FDA Commissioner Stephen Hahn addresses the media during a press conference in James S. Brady Briefing Room at the White House on on August 23, 2020 in Washington, DC. President Donald Trump announced that the Food and Drug Administration is issuing an emergency authorization for blood plasma as a coronavirus treatment The move by the FDA comes after President Trump accused the FDA of slow-walking the therapy to harm his reelection chances. (Pete Marovich/Getty Images)

Going against scientific wisdom, FDA head proposes fast-tracking a vaccine

FDA Commissioner Stephen Hahn faced immediate criticism for proposing to skip vital safety steps to prep a vaccine



Matthew Rozsa
August 31, 2020 11:16PM (UTC)

The commissioner of the Food and Drug Administration (FDA), Dr. Stephen Hahn — who recently apologized for advertising an unproven COVID-19 treatment — is now facing fire for telling the Financial Times last week that his agency is prepared to authorize a vaccine before Phase Three clinical trials are complete. 

Explaining to the publication that he may issue an emergency authorization for a COVID-19 vaccine before Phase Three trials are completed, Commissioner Hahn said that "it is up to the sponsor [vaccine developer] to apply for authorization or approval, and we make an adjudication of their application. If they do that before the end of Phase Three, we may find that appropriate. We may find that inappropriate, we will make a determination."

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[Read more about what each vaccine trial phase entails.] 

He later emphasized that he was not motivated by a desire to help President Donald Trump's reelection chances. The president, who nominated Hahn to head the FDA in December, has recently lagged in polls for the upcoming November 2020 presidential election.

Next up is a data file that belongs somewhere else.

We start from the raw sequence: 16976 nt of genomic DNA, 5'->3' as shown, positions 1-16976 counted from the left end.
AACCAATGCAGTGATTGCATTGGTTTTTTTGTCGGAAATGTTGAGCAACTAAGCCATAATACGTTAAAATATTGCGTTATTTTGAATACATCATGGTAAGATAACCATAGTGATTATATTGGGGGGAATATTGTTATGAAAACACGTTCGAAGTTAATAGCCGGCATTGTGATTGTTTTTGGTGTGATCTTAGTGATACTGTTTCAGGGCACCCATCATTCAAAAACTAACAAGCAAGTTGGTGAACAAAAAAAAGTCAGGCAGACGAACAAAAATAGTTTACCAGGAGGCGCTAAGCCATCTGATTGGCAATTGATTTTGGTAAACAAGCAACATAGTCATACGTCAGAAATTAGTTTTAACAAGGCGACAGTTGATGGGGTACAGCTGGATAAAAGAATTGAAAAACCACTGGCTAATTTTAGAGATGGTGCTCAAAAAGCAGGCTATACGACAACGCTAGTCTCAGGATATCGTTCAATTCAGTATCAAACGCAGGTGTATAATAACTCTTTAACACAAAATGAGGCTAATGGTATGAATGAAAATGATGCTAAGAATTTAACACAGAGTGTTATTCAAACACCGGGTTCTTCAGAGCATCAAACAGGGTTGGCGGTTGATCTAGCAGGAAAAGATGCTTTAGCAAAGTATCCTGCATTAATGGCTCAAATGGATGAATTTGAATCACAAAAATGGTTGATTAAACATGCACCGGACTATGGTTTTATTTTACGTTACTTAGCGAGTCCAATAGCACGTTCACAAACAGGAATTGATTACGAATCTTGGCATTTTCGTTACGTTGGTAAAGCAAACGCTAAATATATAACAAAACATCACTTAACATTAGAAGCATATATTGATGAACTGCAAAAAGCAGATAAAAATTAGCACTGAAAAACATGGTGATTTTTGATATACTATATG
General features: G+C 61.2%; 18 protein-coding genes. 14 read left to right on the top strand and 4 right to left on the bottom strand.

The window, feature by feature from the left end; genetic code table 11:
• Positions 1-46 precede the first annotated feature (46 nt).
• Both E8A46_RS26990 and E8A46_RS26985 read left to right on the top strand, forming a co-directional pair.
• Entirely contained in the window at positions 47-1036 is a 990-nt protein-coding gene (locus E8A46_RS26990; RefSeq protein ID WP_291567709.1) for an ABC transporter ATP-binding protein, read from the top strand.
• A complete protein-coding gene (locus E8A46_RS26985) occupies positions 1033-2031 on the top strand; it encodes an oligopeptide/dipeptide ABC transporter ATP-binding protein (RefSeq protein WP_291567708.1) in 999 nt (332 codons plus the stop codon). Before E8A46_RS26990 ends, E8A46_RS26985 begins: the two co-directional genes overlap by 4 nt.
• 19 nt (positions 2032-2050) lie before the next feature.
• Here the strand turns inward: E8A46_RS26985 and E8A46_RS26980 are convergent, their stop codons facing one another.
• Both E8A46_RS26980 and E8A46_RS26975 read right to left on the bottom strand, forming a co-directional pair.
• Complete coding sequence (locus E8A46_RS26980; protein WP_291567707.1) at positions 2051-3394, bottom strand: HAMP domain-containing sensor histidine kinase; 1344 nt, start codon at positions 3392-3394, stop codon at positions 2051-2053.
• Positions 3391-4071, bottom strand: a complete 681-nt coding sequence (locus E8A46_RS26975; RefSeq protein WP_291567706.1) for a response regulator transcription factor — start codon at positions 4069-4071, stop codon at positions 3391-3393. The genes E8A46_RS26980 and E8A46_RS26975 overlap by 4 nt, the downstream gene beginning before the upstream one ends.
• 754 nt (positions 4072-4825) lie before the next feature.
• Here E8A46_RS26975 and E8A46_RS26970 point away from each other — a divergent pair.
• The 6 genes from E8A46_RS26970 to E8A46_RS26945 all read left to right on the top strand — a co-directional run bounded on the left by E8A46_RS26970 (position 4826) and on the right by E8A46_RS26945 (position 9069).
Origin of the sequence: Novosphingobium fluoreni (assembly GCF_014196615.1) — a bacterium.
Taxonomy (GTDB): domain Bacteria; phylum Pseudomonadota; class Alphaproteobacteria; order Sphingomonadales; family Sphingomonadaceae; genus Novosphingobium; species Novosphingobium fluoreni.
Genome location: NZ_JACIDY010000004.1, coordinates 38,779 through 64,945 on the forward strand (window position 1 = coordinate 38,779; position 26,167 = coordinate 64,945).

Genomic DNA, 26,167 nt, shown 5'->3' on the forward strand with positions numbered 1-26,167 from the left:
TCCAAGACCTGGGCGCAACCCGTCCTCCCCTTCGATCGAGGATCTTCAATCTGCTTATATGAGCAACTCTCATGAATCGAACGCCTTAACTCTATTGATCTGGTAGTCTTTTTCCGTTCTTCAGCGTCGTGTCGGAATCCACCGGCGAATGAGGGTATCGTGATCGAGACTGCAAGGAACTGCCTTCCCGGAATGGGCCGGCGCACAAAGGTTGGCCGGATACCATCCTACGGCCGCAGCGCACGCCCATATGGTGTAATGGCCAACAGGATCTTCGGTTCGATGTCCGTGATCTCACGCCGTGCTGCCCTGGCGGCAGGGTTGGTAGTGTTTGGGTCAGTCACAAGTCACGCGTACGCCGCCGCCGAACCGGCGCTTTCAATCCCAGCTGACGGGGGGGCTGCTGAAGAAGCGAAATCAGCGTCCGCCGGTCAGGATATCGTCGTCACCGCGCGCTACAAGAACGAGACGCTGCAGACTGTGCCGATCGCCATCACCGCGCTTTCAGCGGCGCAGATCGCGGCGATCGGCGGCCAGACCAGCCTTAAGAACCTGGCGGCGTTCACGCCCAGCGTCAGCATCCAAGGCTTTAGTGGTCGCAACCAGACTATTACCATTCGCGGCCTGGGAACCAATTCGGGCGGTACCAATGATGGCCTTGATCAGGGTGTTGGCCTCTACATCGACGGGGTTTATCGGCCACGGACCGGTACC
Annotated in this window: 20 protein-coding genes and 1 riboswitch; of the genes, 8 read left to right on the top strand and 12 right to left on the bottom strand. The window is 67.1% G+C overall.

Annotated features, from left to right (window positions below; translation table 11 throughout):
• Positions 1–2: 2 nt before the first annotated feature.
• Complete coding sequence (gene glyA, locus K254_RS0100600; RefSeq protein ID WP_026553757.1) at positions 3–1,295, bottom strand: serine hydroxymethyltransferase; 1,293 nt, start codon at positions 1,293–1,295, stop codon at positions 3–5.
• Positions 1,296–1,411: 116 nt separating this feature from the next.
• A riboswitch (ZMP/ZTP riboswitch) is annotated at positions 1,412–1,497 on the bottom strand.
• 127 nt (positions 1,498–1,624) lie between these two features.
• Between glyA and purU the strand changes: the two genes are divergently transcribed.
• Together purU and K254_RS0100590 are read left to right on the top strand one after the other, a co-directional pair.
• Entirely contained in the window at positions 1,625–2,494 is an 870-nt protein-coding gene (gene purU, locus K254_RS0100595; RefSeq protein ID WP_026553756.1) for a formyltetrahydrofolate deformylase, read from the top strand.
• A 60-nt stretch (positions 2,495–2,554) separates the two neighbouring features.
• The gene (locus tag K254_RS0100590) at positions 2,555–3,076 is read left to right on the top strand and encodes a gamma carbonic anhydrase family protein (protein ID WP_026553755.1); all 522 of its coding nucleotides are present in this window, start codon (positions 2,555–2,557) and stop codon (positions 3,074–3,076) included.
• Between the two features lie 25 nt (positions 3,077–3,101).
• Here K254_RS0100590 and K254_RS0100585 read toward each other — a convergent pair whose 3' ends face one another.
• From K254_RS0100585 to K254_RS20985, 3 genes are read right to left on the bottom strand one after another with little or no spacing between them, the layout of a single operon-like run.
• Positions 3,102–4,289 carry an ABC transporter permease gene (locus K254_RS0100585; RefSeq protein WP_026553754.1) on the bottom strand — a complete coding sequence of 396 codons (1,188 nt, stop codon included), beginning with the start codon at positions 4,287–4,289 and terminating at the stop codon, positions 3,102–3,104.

"We have a convergence of the COVID-19 pandemic with the political season, and we're just going to have to get through that and stick to our core principles," Hahn told the Financial Times. "This is going to be a science, medicine, data decision. This is not going to be a political decision."

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Sen. Dick Durbin, D-Ill., tweeted on Monday that "Dr. Hahn must decide if he'll allow the FDA to become a political tool of Pres. Trump's campaign. The integrity of this lifesaving agency is more important than ever. The hydroxychloroquine & plasma controversies show the lengths Pres Trump will go to mislead the American people."

Former FDA Commissioner Dr. Peggy Hamburg was quoted by MSNBC journalist Andrea Mitchell as saying, "Given the importance of a vaccine, its safety, its efficacy and the willingness of people to take it and the clear levels of political interference going on, I would urge to proceed with caution."